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Choosing a Martial Art
Choosing which martial art to study is a very personal decision.
 Related Resources
• Choosing a School
• Martial Arts: Beginners
• Why Kids Should Study Martial Arts
 Elsewhere on the Web
• Black Belt Magazine: Rookies
• "Is Martial Arts Training For Me?"
• Newbie Guide to MA Training
• Rec.Martial-Arts FAQ

What style of martial arts should I study? Lots of folks have sent in that question to your humble Martial Arts guide in the past few months. Unfortunately, I can't make that decision for you. I'll give you advice until your ears turn blue, but deciding which martial art to study is a very personal decision.

The martial arts require a different sort of commitment than taking up other pastimes like bowling, or checkers. The martial arts start to permeate the rest of your life. Martial artists often find that their increased body awareness, balance, and coordination changes their lives outside the dojo. To this day I can't ride a train or bus without "aisle surfing" to practice my balance.

Martial arts also encompass philosophical and spiritual dimensions in addition to physical exertion. To many, the "moving meditation" afforded by martial arts study enhances clarity of thought, improves mental focus, and promotes a sense of inner peace.

What style of martial arts should I study? Sifu Glen Doyle, in his book "The Martial Artist's Way", devotes an entire chapter to this dilemma. Doyle illustrates making The Choice with a few choice examples. Like what would be the best choice for a 6' tall, 200lb bouncer: tai chi, fencing, taekwondo, or judo? While tai chi can be practiced well into the golden years, and fencing develops lightning-fast reflexes, would either be directly useful for dragging drunken fools out of a bar?

The "best" martial art to study, therefore, is the one that's best for what you want to do with it--in terms of your physical attributes, spiritual needs, and philosophical interests.

Check out a variety of different arts. The links available through this site provide plenty of information about the attributes of each art. You can then match up the art to your preferences. You can ask yourself questions and see what matches your answers.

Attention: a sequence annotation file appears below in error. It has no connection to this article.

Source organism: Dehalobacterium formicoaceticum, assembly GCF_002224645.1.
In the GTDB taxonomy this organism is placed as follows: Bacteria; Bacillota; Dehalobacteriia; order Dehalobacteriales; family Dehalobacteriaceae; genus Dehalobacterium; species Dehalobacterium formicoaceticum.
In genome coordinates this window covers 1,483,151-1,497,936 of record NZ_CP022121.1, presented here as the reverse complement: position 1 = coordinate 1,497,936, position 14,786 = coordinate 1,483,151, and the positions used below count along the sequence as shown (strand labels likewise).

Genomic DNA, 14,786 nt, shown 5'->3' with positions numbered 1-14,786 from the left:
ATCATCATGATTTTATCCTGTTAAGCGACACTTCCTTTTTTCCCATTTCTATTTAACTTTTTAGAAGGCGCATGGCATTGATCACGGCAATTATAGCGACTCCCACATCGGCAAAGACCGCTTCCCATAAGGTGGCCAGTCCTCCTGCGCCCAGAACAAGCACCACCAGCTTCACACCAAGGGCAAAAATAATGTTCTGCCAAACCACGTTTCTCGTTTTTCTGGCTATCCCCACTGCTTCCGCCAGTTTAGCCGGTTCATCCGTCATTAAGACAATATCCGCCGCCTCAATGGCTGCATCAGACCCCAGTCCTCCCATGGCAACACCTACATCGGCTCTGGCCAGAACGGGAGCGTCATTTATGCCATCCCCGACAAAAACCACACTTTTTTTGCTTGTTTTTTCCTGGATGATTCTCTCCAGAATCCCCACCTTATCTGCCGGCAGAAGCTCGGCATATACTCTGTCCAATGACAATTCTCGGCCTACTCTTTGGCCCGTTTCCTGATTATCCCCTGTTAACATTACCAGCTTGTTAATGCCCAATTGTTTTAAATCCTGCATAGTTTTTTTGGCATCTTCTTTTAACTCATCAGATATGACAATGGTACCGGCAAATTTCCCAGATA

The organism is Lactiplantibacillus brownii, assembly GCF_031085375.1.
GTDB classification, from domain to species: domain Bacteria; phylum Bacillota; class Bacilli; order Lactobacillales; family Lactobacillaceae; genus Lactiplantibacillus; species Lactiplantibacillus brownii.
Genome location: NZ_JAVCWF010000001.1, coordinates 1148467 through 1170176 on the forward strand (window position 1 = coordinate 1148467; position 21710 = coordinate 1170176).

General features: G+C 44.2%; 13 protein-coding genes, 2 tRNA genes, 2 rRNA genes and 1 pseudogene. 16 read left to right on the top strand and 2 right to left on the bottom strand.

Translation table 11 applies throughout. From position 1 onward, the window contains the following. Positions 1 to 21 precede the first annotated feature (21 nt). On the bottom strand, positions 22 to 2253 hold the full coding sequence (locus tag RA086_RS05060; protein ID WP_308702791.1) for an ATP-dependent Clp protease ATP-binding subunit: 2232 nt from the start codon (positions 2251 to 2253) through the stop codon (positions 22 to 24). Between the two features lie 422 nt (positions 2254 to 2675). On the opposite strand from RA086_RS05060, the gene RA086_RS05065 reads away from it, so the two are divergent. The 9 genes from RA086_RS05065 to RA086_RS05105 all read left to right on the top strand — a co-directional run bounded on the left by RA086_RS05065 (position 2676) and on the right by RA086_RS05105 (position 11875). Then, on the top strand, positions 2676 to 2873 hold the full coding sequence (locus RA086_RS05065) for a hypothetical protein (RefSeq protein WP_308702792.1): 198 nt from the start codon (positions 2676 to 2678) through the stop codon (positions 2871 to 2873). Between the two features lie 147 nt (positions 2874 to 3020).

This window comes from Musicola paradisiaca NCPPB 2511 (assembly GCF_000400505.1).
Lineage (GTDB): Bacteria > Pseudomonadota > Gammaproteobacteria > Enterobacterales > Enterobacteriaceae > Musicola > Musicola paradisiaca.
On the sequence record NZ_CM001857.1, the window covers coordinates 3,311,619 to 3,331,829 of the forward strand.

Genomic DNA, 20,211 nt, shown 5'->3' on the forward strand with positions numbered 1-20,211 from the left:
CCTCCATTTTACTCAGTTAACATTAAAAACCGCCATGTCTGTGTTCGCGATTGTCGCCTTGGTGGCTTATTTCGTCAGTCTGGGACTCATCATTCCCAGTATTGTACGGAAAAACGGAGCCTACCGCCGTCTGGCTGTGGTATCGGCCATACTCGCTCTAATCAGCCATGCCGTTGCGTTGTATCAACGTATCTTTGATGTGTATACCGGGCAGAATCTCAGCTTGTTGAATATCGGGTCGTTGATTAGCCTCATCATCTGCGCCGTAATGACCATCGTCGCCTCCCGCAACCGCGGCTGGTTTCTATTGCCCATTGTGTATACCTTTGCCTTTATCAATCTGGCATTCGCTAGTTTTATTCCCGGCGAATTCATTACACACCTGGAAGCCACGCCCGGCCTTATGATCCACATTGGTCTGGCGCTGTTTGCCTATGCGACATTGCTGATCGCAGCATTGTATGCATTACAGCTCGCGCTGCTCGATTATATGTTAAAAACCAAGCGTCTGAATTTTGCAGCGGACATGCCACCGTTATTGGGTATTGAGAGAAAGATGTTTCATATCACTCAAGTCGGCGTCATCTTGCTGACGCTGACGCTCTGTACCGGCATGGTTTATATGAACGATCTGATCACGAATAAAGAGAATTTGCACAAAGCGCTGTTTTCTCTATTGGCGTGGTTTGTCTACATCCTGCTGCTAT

• Do you want to do kicking and punching? Maybe karate, taekwondo, or kung fu would be good choices. Would you prefer more kicking than punching (taekwondo) or vice versa (boxing)?
  • Are you comfortable being touched by other students? In some arts, there's no contact at all (kyudo). In others, you'll spend all your training time in near-intimate contact with your partner (Brazilian jiu-jitsu).
  • How much damage do you want to take (or dish out)? Some martial arts are renowned for the devastation you can inflict upon your opponents--for example, muai thai kickboxing--while others let your opponents defeat themselves (aikido).
  • What feels the most comfortable for your body type, strength, and flexibility? While strength and flexibility undoubtedly develop as you train, you may find yourself naturally gravitating toward a certain art because it "fits" your body better. For example, a stocky, powerful guy might find grappling arts to be a natural fit, whereas a tall, limber gal might find her leg flexibility put to good use in taekwondo.
  • What are your spiritual and philosophical goals? Some martial arts allow almost religious experiences in the focus and flow of executing techniques (aikido, kyudo, iaido). Others are purely practical: (krav maga, no holds barred fighting).

Once you've identified several likely candidates, find some schools in your area and attend some classes. Most places should let you watch or even work out once or twice for free. Check out what the style is really like. Then, you can make an informed decision.

Welcome to a lifetime of improved fitness, increased vitality, and fun! Welcome to the martial arts.

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